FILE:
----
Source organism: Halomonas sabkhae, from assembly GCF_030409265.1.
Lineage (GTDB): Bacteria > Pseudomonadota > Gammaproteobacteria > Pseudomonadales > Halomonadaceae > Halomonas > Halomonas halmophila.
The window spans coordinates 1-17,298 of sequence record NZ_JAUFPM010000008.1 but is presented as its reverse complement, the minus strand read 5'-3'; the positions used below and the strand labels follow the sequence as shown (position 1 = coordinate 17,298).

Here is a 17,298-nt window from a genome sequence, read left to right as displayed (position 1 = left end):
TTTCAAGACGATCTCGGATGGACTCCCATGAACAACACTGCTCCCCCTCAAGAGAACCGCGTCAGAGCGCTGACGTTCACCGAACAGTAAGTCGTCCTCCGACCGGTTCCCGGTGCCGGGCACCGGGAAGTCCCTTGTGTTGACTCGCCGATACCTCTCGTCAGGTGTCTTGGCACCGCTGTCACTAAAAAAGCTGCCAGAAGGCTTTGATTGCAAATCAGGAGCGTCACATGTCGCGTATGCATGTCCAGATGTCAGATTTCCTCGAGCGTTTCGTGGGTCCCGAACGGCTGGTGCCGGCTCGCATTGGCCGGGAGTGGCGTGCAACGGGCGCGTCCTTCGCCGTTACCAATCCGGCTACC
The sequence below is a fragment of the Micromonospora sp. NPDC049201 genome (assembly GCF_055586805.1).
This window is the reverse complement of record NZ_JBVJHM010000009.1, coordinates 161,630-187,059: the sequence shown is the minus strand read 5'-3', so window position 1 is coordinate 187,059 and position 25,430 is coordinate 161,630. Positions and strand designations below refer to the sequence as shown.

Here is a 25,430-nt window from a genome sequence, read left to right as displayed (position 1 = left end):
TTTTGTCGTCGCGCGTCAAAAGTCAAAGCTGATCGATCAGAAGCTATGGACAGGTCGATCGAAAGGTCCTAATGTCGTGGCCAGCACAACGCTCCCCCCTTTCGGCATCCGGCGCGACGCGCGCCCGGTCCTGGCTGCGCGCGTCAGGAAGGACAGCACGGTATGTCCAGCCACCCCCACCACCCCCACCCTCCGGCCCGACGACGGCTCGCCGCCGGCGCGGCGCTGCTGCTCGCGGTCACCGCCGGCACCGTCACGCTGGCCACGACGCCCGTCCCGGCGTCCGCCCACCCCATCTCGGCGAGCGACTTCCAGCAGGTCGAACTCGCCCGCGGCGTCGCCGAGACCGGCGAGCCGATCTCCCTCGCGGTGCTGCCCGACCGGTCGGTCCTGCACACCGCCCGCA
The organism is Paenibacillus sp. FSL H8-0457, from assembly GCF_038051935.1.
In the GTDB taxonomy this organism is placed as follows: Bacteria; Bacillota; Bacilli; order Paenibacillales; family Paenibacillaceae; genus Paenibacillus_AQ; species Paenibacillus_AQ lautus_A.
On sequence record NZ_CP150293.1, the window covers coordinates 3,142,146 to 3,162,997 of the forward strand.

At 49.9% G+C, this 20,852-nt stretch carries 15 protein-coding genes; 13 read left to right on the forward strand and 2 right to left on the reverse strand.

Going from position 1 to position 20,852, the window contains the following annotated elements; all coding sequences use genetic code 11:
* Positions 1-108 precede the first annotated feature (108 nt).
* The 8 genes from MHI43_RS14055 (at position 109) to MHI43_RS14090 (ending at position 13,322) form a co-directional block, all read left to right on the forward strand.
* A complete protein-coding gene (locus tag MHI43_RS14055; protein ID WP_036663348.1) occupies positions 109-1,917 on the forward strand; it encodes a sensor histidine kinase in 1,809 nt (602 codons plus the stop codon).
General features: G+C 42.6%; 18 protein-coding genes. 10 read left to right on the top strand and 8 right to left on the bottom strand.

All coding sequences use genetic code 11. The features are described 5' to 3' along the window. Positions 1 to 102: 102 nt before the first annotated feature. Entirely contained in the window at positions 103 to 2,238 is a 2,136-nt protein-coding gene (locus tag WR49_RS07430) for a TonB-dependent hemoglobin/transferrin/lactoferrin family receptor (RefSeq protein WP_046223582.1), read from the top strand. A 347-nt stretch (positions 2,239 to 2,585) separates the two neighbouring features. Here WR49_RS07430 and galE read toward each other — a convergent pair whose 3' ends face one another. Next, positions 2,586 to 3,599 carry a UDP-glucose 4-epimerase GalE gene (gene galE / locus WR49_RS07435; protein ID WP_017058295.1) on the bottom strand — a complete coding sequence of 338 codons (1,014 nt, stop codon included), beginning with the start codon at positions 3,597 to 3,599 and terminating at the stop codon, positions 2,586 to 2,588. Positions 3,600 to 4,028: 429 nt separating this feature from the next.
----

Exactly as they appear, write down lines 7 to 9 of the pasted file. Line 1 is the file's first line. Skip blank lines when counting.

This window is the reverse complement of record NZ_JBVJHM010000009.1, coordinates 161,630-187,059: the sequence shown is the minus strand read 5'-3', so window position 1 is coordinate 187,059 and position 25,430 is coordinate 161,630. Positions and strand designations below refer to the sequence as shown.

Here is a 25,430-nt window from a genome sequence, read left to right as displayed (position 1 = left end):
TTTTGTCGTCGCGCGTCAAAAGTCAAAGCTGATCGATCAGAAGCTATGGACAGGTCGATCGAAAGGTCCTAATGTCGTGGCCAGCACAACGCTCCCCCCTTTCGGCATCCGGCGCGACGCGCGCCCGGTCCTGGCTGCGCGCGTCAGGAAGGACAGCACGGTATGTCCAGCCACCCCCACCACCCCCACCCTCCGGCCCGACGACGGCTCGCCGCCGGCGCGGCGCTGCTGCTCGCGGTCACCGCCGGCACCGTCACGCTGGCCACGACGCCCGTCCCGGCGTCCGCCCACCCCATCTCGGCGAGCGACTTCCAGCAGGTCGAACTCGCCCGCGGCGTCGCCGAGACCGGCGAGCCGATCTCCCTCGCGGTGCTGCCCGACCGGTCGGTCCTGCACACCGCCCGCA